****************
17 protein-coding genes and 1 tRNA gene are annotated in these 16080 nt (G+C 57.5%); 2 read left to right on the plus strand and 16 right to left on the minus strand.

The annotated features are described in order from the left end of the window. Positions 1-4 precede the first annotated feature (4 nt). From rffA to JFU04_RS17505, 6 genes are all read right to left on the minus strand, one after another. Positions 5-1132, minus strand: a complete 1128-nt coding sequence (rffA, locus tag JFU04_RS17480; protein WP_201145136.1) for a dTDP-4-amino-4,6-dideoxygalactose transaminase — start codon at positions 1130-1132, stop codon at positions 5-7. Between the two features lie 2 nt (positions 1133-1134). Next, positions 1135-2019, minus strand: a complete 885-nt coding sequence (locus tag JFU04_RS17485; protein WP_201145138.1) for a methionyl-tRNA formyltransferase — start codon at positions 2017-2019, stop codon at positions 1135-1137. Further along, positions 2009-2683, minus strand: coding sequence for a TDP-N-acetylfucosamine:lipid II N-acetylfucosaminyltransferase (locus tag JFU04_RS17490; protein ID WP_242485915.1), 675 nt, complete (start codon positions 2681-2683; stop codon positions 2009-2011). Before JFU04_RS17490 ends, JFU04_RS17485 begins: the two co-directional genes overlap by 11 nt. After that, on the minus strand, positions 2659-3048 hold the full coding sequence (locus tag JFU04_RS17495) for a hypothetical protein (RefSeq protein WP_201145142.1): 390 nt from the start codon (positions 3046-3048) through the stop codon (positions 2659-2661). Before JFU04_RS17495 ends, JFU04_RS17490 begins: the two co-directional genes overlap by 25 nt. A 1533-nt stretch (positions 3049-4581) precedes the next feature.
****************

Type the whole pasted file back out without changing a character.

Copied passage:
17 protein-coding genes and 1 tRNA gene are annotated in these 16080 nt (G+C 57.5%); 2 read left to right on the plus strand and 16 right to left on the minus strand.

The annotated features are described in order from the left end of the window. Positions 1-4 precede the first annotated feature (4 nt). From rffA to JFU04_RS17505, 6 genes are all read right to left on the minus strand, one after another. Positions 5-1132, minus strand: a complete 1128-nt coding sequence (rffA, locus tag JFU04_RS17480; protein WP_201145136.1) for a dTDP-4-amino-4,6-dideoxygalactose transaminase — start codon at positions 1130-1132, stop codon at positions 5-7. Between the two features lie 2 nt (positions 1133-1134). Next, positions 1135-2019, minus strand: a complete 885-nt coding sequence (locus tag JFU04_RS17485; protein WP_201145138.1) for a methionyl-tRNA formyltransferase — start codon at positions 2017-2019, stop codon at positions 1135-1137. Further along, positions 2009-2683, minus strand: coding sequence for a TDP-N-acetylfucosamine:lipid II N-acetylfucosaminyltransferase (locus tag JFU04_RS17490; protein ID WP_242485915.1), 675 nt, complete (start codon positions 2681-2683; stop codon positions 2009-2011). Before JFU04_RS17490 ends, JFU04_RS17485 begins: the two co-directional genes overlap by 11 nt. After that, on the minus strand, positions 2659-3048 hold the full coding sequence (locus tag JFU04_RS17495) for a hypothetical protein (RefSeq protein WP_201145142.1): 390 nt from the start codon (positions 3046-3048) through the stop codon (positions 2659-2661). Before JFU04_RS17495 ends, JFU04_RS17490 begins: the two co-directional genes overlap by 25 nt. A 1533-nt stretch (positions 3049-4581) precedes the next feature.